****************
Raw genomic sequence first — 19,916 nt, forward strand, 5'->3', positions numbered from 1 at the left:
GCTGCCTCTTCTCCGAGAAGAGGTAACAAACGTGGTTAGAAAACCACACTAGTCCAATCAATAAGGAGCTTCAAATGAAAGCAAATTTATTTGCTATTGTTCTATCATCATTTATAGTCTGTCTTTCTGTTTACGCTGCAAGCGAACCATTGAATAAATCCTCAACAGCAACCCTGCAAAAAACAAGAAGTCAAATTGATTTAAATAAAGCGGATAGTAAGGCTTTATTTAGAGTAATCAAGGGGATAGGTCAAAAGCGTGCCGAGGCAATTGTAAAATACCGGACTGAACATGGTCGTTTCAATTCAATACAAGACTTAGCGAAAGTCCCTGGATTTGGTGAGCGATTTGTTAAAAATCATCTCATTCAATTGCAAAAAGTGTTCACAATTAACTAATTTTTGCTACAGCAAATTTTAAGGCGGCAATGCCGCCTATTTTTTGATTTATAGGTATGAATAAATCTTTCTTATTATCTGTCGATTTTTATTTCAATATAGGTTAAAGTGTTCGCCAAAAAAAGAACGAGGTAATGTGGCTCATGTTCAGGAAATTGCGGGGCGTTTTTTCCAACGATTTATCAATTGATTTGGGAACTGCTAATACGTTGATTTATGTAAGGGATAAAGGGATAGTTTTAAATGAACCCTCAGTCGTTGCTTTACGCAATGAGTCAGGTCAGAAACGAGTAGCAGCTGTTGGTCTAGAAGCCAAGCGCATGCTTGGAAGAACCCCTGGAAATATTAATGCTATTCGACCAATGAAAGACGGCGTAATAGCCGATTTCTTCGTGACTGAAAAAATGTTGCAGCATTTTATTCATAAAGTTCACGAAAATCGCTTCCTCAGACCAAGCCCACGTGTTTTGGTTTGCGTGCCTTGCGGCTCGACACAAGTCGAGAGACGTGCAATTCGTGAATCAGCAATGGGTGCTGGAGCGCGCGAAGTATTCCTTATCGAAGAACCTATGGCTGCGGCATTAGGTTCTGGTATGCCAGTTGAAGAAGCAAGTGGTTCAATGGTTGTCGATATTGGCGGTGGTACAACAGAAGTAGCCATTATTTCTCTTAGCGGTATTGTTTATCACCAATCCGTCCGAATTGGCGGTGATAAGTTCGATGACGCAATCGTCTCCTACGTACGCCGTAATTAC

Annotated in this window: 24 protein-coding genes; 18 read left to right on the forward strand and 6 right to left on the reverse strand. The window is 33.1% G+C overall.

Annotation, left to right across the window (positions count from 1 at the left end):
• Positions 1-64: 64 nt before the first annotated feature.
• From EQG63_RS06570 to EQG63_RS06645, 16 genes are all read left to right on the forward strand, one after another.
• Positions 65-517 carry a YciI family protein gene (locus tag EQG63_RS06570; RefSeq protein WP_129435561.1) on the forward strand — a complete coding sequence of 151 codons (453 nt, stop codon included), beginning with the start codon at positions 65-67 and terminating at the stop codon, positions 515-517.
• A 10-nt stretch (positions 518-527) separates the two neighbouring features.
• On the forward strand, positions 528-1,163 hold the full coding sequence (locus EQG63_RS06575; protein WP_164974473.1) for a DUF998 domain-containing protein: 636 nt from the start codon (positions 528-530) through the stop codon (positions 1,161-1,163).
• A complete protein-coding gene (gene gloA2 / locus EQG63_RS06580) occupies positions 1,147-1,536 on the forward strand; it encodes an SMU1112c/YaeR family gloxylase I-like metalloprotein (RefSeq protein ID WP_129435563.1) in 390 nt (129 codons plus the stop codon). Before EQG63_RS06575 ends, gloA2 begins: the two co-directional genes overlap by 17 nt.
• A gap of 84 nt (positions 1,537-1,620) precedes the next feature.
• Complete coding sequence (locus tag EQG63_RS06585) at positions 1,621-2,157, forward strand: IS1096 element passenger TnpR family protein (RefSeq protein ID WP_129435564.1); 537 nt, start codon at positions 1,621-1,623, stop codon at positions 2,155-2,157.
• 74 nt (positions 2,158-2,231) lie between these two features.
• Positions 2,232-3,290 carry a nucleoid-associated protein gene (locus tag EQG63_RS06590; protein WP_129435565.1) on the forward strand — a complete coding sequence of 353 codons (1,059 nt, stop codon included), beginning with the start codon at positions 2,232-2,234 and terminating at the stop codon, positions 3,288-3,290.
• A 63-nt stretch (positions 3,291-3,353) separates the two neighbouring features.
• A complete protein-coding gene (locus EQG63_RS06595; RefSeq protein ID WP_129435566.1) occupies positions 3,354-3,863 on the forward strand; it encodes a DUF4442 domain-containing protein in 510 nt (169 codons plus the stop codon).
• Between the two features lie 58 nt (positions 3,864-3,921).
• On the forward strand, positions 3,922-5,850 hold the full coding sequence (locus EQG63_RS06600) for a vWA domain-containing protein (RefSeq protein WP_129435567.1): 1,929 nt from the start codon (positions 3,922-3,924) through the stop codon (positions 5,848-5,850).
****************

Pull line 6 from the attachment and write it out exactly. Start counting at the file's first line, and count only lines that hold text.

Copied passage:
• From EQG63_RS06570 to EQG63_RS06645, 16 genes are all read left to right on the forward strand, one after another.